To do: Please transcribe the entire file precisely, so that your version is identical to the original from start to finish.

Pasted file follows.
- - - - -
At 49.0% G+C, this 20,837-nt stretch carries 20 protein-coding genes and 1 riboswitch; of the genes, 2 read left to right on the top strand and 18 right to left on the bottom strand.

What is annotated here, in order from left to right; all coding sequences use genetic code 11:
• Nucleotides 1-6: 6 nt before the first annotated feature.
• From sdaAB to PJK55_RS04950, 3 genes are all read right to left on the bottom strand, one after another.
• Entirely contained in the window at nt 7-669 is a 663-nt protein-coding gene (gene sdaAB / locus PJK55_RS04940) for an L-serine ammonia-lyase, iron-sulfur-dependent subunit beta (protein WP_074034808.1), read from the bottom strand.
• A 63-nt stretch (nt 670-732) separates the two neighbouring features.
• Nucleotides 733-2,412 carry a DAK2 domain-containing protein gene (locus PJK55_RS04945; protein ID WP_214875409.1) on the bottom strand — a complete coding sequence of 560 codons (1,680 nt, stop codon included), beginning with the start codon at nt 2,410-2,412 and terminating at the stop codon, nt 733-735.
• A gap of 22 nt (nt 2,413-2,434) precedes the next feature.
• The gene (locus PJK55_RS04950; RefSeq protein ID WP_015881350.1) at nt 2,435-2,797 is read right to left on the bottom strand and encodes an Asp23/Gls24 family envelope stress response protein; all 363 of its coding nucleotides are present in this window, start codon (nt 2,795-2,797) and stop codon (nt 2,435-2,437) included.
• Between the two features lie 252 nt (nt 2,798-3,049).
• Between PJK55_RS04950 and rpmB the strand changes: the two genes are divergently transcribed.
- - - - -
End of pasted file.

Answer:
At 49.0% G+C, this 20,837-nt stretch carries 20 protein-coding genes and 1 riboswitch; of the genes, 2 read left to right on the top strand and 18 right to left on the bottom strand.

What is annotated here, in order from left to right; all coding sequences use genetic code 11:
• Nucleotides 1-6: 6 nt before the first annotated feature.
• From sdaAB to PJK55_RS04950, 3 genes are all read right to left on the bottom strand, one after another.
• Entirely contained in the window at nt 7-669 is a 663-nt protein-coding gene (gene sdaAB / locus PJK55_RS04940) for an L-serine ammonia-lyase, iron-sulfur-dependent subunit beta (protein WP_074034808.1), read from the bottom strand.
• A 63-nt stretch (nt 670-732) separates the two neighbouring features.
• Nucleotides 733-2,412 carry a DAK2 domain-containing protein gene (locus PJK55_RS04945; protein ID WP_214875409.1) on the bottom strand — a complete coding sequence of 560 codons (1,680 nt, stop codon included), beginning with the start codon at nt 2,410-2,412 and terminating at the stop codon, nt 733-735.
• A gap of 22 nt (nt 2,413-2,434) precedes the next feature.
• The gene (locus PJK55_RS04950; RefSeq protein ID WP_015881350.1) at nt 2,435-2,797 is read right to left on the bottom strand and encodes an Asp23/Gls24 family envelope stress response protein; all 363 of its coding nucleotides are present in this window, start codon (nt 2,795-2,797) and stop codon (nt 2,435-2,437) included.
• Between the two features lie 252 nt (nt 2,798-3,049).
• Between PJK55_RS04950 and rpmB the strand changes: the two genes are divergently transcribed.